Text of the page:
NCHR, NCSW remained dysfunctional, Media under pressure, says HRCP

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 ISLAMABAD (ENN) The Human Rights Commission of Pakistan (HRCP)’s annual report on the state of human rights in 2020 notes with concern that the government’s initial response to the
Covid-19 pandemic was marred by a lack of transparency and enforcement: no strict lockdown
was imposed when it should have been, hospitals were ill equipped to handle the influx of cases,
and non-compliance with standard operating procedures in mosques was not addressed. The
National Coordination Committee and National Command and Operation Centre set up to combat the crisis were also established without parliamentary or Cabinet approval.
However, cash distributions under the federal government’s Ehsaas Programme were a welcome reprieve
for those in need of a social safety net.
Presidential ordinances were repeatedly issued as the government continued to bypass the
correct constitutional procedure of presenting a draft bill in Parliament and holding detailed
discussions of the draft. That key human rights institutions such as the National Commission for
Human Rights and the National Commission on the Status of Women remained dysfunctional
throughout 2020 is a matter of grave concern. On a welcome note, the National Assembly passed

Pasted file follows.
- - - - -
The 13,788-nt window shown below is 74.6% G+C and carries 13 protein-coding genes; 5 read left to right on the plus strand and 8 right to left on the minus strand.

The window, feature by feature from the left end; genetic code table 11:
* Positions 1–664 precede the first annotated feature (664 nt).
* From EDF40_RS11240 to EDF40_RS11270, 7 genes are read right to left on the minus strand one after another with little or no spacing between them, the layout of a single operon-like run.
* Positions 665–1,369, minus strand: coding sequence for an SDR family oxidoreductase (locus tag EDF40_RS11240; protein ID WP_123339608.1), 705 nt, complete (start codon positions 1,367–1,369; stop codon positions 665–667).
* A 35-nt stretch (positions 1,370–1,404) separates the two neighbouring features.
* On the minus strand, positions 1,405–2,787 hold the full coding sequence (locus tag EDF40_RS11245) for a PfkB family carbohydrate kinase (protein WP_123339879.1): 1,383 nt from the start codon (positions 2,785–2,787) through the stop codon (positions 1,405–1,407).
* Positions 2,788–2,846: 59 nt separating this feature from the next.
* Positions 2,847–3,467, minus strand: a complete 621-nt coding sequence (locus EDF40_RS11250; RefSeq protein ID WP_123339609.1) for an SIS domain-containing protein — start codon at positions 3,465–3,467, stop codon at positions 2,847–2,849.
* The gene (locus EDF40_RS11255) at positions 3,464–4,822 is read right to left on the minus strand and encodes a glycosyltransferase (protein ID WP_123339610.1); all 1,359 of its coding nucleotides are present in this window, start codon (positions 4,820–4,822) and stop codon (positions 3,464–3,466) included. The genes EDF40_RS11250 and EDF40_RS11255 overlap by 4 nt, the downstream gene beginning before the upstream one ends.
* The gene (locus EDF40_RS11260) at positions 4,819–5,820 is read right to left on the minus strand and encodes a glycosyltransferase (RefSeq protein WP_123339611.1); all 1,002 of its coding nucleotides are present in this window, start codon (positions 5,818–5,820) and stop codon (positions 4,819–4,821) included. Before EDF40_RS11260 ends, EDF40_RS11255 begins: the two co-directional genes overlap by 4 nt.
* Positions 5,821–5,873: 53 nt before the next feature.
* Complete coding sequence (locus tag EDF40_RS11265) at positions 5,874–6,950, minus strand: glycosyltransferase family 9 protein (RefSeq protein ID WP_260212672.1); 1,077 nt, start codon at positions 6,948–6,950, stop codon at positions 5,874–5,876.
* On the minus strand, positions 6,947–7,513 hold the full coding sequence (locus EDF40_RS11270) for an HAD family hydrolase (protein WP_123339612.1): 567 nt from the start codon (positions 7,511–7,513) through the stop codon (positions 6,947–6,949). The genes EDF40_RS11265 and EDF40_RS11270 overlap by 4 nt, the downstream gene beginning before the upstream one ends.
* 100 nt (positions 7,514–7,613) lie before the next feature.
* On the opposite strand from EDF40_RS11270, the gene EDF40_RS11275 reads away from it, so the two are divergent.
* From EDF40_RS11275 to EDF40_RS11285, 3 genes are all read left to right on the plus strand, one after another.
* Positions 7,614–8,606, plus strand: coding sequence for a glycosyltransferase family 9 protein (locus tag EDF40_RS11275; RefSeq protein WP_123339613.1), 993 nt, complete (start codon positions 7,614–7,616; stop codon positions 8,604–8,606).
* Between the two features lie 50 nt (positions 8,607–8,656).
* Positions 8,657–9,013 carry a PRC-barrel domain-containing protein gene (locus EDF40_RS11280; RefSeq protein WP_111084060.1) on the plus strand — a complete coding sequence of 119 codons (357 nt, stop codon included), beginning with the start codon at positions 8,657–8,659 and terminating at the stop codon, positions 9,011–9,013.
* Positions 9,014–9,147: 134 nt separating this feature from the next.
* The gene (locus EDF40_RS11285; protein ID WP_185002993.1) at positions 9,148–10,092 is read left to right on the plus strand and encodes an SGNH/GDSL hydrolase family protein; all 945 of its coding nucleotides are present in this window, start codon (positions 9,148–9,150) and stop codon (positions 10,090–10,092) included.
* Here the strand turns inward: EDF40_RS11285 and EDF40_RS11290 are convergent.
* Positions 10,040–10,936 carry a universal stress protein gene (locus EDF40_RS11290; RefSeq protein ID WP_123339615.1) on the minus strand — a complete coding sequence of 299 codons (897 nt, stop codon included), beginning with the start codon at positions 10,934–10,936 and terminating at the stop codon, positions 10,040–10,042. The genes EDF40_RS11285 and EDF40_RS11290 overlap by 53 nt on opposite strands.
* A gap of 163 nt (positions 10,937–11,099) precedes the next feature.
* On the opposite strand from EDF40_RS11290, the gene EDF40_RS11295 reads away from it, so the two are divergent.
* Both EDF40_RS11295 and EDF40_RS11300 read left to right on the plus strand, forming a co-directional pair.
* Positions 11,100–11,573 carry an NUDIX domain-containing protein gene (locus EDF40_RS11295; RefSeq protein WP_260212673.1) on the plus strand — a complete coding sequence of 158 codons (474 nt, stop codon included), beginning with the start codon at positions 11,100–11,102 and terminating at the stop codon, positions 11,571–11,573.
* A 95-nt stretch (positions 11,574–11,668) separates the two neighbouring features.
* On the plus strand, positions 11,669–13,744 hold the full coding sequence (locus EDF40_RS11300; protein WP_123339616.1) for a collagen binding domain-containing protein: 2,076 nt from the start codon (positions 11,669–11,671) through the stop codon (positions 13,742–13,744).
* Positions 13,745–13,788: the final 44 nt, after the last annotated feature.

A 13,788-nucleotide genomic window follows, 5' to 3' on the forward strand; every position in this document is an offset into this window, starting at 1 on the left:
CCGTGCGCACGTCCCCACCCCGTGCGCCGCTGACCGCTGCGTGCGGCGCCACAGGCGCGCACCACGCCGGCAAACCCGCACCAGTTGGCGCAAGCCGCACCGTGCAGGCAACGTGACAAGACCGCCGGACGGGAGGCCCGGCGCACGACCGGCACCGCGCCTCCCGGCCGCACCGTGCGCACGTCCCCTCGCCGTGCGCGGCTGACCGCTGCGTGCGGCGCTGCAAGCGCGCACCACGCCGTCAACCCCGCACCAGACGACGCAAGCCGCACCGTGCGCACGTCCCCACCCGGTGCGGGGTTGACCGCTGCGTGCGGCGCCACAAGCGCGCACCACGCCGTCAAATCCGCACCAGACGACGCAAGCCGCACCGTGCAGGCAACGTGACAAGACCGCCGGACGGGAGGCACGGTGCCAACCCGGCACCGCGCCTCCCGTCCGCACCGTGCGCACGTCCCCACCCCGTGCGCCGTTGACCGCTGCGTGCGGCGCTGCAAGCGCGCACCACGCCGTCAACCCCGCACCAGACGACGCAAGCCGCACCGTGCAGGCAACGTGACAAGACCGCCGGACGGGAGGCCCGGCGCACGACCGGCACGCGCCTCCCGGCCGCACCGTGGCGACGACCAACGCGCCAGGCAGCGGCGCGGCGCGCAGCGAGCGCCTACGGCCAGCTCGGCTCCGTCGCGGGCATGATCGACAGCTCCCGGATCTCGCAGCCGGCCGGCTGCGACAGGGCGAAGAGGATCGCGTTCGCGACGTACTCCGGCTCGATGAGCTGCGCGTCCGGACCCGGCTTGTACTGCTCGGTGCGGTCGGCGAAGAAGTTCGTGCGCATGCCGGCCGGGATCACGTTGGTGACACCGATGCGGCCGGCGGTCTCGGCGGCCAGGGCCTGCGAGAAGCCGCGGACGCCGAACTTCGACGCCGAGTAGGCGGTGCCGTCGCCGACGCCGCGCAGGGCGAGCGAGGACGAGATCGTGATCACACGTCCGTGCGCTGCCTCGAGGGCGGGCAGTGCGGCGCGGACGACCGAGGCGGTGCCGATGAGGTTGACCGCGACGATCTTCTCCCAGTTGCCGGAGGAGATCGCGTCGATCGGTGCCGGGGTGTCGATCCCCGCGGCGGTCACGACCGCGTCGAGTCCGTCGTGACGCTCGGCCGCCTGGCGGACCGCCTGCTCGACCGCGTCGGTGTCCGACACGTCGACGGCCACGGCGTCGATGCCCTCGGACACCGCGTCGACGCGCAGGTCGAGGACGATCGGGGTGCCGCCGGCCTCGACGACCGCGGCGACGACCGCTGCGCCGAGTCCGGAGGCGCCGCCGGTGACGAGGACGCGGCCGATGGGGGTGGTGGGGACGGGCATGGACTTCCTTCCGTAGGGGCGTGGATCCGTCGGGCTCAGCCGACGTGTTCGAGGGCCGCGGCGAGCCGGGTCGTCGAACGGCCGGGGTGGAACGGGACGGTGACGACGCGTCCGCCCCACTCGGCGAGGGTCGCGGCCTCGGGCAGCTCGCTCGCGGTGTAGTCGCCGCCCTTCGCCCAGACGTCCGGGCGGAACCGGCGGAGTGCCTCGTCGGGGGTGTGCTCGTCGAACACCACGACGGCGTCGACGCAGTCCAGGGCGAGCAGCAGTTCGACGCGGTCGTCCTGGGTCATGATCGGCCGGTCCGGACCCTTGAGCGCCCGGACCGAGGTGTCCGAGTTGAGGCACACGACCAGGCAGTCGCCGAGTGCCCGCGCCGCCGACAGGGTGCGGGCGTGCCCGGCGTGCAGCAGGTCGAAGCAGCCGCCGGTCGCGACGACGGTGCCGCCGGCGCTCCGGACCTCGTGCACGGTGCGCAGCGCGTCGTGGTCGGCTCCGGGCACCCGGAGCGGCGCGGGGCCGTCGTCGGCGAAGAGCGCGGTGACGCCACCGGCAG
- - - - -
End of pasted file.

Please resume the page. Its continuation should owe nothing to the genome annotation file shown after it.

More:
significant human rights-related laws, such as the Zainab Alert, Response and Recovery Act and
the ICT Rights of Persons with Disability Act. The Ministry of Human Rights also submitted
several recommendations for prison reform in its report to the Prime Minister.
The right to freedom of expression and assembly remained under threat as spaces for dissent
continued to shrink in 2020. This was evident in the government’s attempt to impose new curbs
on the electronic, print and social media; the National Accountability Bureau’s widely criticised
tactic of initiating cases against political opposition members while overlooking the ruling
party’s excesses; and the presidential reference filed against Justice Qazi Faez Isa who is known
for his anti-establishment views.
Journalists and media professionals in particular found themselves under continued pressure as
Mir Shakil-ur-Rahman, owner of Pakistan’s largest media group, was put behind bars in a 35-
year-old case initiated by the National Accountability Bureau, and senior journalist Matiullah
Jan was abducted in broad daylight and released only 12 hours later after public outrage. The
Aurat March collective also faced rigid opposition and harassment from various quarters, with
Islamabad participants becoming a target of violence during their rally.
Worryingly, crimes against vulnerable groups such as children, women and religious minorities
continued unabated. The Commission of Inquiry on Enforced Disappearances also came under
fire in a scathing review from the International Commission of Jurists, which criticised the
commission’s failure to hold perpetrators accountable.

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